"In some ways, Toxoplasma knows more about the neurobiology of fear than we do, because it can specifically alter it," Sapolsky said.
Because Toxoplasma reproduces in the small intestine of cats, the parasites are excreted in feces, which is presumably how rats get infected. Rats are known to be extremely curious, tasting almost everything they come in contact with. Toxoplasma is also frequently found in fertilizer and can infect virtually any mammal.
Approximately one third of the world's human population is infected with Toxoplasma. For most people, it appears to present no danger, although it can be fatal in people with compromised immune systems. It also can cross the placental barrier in a pregnant woman and lead to many complications, which is why pregnant women are advised not to clean cat litter boxes.
House said humans acquire the parasite by eating undercooked meat or "eating little bits of cat poop, which I suspect happens more often than people want to admit." Or know.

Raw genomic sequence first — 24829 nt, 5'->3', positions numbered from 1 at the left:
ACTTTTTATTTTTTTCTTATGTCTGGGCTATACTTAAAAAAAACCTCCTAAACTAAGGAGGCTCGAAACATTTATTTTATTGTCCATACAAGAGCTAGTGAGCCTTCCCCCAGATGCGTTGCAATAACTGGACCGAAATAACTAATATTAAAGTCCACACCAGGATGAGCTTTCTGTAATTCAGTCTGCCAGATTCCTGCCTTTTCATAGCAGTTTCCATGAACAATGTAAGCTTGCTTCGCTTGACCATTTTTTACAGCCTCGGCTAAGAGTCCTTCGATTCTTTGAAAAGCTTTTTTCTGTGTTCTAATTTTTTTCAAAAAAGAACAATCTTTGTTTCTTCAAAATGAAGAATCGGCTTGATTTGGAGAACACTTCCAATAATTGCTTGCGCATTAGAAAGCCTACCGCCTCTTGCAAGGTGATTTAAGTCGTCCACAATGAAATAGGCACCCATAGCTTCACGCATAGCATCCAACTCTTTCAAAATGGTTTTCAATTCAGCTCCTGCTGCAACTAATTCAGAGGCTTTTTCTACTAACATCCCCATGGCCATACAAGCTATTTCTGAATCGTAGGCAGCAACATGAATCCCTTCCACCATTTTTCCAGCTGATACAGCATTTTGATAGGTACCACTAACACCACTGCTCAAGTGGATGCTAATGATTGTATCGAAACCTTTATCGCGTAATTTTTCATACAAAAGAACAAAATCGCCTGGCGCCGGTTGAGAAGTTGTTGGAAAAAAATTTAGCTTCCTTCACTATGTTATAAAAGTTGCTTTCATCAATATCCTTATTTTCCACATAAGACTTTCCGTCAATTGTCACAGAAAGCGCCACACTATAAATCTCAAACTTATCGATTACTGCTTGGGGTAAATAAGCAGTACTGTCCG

Although Toxoplasma has not been shown to have any ill effects in most people, one can't help but wonder whether it truly has no effect in humans.
"There are a couple dozen studies in the last few years showing that if you have schizophrenia, you are more likely to have Toxoplasma. The studies haven't shown cause and effect, but it's possible," House said. "Humans have amygdalae too. We are afraid of and attracted to things it's similar circuitry."
|Contact: Louis Bergeron|